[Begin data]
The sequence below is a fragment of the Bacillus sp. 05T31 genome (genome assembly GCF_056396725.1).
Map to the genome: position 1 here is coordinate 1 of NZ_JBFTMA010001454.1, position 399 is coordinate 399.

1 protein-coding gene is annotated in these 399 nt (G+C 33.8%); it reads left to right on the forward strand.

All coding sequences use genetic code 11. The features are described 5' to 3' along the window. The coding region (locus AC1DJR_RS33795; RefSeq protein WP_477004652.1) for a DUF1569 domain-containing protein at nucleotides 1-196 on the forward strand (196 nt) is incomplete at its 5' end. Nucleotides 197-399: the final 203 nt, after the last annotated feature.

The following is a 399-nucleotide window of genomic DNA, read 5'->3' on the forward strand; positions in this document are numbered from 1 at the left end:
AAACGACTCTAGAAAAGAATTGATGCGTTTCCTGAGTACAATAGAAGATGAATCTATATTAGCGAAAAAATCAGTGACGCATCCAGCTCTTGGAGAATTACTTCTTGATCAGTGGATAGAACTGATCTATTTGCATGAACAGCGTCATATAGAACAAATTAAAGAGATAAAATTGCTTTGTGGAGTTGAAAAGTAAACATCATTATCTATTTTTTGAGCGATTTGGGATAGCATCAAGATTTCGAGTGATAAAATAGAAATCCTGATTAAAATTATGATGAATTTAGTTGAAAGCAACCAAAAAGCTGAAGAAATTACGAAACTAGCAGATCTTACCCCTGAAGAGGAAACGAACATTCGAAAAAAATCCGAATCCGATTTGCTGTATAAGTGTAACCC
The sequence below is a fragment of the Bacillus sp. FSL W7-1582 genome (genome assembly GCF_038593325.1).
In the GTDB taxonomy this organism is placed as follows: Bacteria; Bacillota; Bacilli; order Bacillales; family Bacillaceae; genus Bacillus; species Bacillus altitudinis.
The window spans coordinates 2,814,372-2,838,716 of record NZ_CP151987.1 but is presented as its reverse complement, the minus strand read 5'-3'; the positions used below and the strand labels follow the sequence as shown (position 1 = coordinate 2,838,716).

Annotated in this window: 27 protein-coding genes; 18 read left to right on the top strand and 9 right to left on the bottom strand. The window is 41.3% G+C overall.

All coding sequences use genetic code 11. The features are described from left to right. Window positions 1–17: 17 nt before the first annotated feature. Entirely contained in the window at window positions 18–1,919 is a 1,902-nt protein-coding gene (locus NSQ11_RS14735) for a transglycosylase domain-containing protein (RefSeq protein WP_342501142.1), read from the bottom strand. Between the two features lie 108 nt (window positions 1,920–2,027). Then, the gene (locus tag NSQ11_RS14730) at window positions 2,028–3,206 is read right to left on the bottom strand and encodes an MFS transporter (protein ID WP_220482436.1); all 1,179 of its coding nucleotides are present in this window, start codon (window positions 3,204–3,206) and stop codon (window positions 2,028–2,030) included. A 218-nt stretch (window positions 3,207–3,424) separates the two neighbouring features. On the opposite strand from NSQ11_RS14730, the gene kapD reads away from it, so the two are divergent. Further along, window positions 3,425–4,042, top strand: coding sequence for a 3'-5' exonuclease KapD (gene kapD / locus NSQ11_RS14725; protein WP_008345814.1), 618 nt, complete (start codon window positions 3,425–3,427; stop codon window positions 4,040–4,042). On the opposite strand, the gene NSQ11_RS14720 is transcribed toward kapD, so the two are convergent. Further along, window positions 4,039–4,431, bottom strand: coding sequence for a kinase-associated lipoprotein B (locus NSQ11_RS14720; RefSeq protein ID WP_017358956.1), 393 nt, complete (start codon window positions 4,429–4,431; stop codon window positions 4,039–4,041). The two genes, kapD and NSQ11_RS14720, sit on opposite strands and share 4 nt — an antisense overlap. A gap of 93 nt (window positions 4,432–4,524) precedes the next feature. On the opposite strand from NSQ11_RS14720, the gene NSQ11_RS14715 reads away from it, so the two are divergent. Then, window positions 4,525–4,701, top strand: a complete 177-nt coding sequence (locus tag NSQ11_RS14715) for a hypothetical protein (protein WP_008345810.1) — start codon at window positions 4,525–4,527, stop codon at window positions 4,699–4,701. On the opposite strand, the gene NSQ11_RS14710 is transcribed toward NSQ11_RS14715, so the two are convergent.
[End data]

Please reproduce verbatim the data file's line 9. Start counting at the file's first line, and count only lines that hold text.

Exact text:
The window spans coordinates 2,814,372-2,838,716 of record NZ_CP151987.1 but is presented as its reverse complement, the minus strand read 5'-3'; the positions used below and the strand labels follow the sequence as shown (position 1 = coordinate 2,838,716).